The building itself is a simple but attractive two-storey affair arranged around a sandy courtyard and topped by a solitary wind tower; the lower floor is particularly fine, with unusual, richly carved cusped arches surrounding the courtyard, while the rear wall is decorated with a sequence of Koranic inscriptions set into recessed panels. The upper storey is plainer, although one of the rooms still preserves some of the old-fashioned wooden desks used by former pupils. Touchscreens and displays cover the history of the school, along with an interesting ten-minute film containing interviews with former students, plus some intriguing old footage of the school in its heyday showing neatly robed pupils lined up for inspection in the courtyard. The modest exhibits include old photos and the inevitable mannequins, including three tiny pupils being instructed by a rather irritable-looking teacher brandishing a wooden cane. A photograph in the same room shows Dubai’s present ruler, Sheikh Mohammed, as a young boy in 1954, sitting with his father, Sheikh Rashid, the pair of them hunched over a book about petroleum – a touching snapshot of the two men most responsible for Dubai’s spectacular transformation over the past five decades.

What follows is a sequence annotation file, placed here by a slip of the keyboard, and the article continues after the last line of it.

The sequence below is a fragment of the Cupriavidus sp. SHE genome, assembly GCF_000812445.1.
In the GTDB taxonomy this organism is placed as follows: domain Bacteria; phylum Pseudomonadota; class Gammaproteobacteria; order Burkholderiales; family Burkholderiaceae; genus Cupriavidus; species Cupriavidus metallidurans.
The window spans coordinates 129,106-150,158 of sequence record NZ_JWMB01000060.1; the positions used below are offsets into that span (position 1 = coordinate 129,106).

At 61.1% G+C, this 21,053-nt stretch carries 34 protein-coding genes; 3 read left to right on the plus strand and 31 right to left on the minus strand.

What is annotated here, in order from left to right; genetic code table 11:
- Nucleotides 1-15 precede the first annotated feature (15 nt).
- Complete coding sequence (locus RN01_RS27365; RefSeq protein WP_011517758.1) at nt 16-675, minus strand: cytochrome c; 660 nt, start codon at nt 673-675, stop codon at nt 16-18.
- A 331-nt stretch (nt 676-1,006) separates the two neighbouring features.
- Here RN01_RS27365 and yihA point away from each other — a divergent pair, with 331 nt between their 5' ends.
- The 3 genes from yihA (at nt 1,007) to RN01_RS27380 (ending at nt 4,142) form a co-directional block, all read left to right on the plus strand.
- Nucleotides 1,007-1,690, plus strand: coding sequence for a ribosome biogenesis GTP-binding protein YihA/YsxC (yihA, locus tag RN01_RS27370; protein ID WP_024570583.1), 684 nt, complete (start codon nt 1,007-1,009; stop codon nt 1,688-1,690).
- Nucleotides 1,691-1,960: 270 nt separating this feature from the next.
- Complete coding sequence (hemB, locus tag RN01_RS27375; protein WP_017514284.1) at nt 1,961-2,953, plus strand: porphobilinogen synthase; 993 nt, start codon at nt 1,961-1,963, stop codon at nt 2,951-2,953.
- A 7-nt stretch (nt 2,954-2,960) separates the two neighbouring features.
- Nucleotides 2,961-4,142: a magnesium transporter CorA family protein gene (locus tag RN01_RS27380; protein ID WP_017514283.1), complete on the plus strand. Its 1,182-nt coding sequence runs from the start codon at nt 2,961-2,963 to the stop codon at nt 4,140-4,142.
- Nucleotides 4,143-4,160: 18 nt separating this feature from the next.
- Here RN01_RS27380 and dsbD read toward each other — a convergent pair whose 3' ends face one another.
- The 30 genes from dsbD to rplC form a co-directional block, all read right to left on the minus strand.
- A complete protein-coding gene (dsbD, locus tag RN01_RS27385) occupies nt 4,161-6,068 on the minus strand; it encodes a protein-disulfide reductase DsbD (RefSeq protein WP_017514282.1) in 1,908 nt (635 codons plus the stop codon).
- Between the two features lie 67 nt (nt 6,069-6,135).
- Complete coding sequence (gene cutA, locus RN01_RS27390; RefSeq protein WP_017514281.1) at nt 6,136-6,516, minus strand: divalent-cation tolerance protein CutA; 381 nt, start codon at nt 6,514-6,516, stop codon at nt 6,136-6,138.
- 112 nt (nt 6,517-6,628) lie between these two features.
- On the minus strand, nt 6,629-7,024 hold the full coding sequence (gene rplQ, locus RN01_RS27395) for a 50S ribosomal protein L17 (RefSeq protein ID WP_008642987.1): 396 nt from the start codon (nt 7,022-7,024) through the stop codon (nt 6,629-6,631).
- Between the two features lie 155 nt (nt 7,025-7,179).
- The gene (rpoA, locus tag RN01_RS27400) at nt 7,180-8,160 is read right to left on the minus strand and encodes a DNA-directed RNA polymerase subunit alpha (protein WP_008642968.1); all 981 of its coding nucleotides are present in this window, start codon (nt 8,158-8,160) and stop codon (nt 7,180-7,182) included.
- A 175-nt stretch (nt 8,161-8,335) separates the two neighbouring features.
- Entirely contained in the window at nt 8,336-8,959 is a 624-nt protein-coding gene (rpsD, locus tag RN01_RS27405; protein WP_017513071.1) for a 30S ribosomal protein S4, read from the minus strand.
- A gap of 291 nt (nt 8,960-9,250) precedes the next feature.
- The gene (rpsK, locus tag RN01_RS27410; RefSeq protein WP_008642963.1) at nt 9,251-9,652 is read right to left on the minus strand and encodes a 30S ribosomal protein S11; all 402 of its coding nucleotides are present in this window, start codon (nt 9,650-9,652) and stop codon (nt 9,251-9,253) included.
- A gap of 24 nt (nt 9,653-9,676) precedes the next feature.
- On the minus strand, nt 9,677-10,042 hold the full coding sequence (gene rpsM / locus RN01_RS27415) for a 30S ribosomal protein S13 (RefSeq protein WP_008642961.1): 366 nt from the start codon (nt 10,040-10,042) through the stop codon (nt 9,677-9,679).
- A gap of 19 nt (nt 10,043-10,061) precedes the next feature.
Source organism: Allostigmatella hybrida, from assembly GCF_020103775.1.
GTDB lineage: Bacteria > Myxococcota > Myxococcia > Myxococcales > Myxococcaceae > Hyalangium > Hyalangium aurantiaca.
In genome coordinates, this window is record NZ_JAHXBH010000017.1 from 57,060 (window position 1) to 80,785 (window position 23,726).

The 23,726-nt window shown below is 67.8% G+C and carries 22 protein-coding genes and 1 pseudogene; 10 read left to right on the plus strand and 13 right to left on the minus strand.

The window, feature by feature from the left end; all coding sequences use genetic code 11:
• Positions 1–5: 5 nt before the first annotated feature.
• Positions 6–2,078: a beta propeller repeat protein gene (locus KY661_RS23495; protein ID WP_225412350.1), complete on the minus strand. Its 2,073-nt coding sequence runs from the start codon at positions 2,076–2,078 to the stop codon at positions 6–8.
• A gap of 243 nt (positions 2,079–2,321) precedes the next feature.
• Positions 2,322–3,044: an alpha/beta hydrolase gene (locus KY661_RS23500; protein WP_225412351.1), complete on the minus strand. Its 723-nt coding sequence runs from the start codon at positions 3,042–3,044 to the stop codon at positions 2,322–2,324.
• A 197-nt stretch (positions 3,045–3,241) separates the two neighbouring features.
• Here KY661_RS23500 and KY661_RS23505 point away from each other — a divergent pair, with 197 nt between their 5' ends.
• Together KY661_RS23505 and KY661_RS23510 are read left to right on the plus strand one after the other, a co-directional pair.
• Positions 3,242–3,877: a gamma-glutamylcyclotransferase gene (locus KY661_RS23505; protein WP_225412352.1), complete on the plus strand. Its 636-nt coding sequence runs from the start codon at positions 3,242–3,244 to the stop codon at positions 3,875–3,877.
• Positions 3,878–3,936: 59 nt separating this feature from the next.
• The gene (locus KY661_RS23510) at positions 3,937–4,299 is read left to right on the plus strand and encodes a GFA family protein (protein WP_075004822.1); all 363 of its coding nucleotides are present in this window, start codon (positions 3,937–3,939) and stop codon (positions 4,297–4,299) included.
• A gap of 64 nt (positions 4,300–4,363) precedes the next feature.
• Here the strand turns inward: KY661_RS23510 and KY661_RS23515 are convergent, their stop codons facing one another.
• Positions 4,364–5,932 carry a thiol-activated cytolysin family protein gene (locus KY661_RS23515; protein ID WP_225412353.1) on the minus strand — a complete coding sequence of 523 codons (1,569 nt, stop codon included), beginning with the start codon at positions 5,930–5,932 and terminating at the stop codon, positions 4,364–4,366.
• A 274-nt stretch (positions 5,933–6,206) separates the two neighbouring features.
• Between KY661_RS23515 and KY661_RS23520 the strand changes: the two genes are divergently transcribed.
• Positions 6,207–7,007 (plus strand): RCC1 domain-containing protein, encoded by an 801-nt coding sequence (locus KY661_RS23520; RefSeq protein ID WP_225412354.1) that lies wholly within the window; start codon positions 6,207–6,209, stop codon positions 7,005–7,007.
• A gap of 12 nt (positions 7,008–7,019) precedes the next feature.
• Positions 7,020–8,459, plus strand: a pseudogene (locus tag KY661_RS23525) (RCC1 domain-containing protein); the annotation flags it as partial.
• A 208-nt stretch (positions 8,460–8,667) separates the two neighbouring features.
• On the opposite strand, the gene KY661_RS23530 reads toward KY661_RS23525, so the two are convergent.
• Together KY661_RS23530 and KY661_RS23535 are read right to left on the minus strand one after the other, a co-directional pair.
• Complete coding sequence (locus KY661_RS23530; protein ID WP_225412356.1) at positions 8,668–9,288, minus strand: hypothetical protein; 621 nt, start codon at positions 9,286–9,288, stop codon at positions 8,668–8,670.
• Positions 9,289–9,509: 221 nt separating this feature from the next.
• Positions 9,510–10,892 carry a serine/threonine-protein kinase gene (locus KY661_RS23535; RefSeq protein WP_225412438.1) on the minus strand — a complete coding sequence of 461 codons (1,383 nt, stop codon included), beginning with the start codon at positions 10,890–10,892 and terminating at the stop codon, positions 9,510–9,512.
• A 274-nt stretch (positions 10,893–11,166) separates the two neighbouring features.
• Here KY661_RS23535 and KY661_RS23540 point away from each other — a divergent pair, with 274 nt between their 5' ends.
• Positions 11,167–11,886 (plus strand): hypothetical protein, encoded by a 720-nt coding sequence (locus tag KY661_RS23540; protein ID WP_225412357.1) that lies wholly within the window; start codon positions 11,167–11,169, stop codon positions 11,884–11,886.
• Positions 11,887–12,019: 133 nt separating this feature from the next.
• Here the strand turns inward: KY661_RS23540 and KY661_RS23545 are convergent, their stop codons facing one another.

Tucked away directly behind the Heritage House, the Al Ahmadiya School is one of the city’s finest surviving examples of traditional Emirati architecture, and now houses an interesting museum devoted to the educational history of the emirate. Founded in 1912 by pearl merchant Sheikh Mohammed bin Ahmed bin Dalmouk, Al Ahmadiya was the first public school in UAE, and many of the city’s leaders studied here, including Sheikh Rashid. The school was also notably egalitarian – only the sons of wealthy families were expected to pay, and education for poorer pupils was free. The curriculum initially focused exclusively on the traditional Islamic disciplines of Koranic study, Arabic calligraphy and mathematics, though the syllabus was later expanded to cover practical subjects such as diving and the pearl trade, as well as more modern disciplines including English, geography and science. After the overcrowded school was relocated in 1962, the original building was allowed to fall into ruin, but in 1995 was meticulously restored by the city authorities – part of a belated attempt to rescue surviving examples of traditional architecture and culture amid the swiftly modernizing city.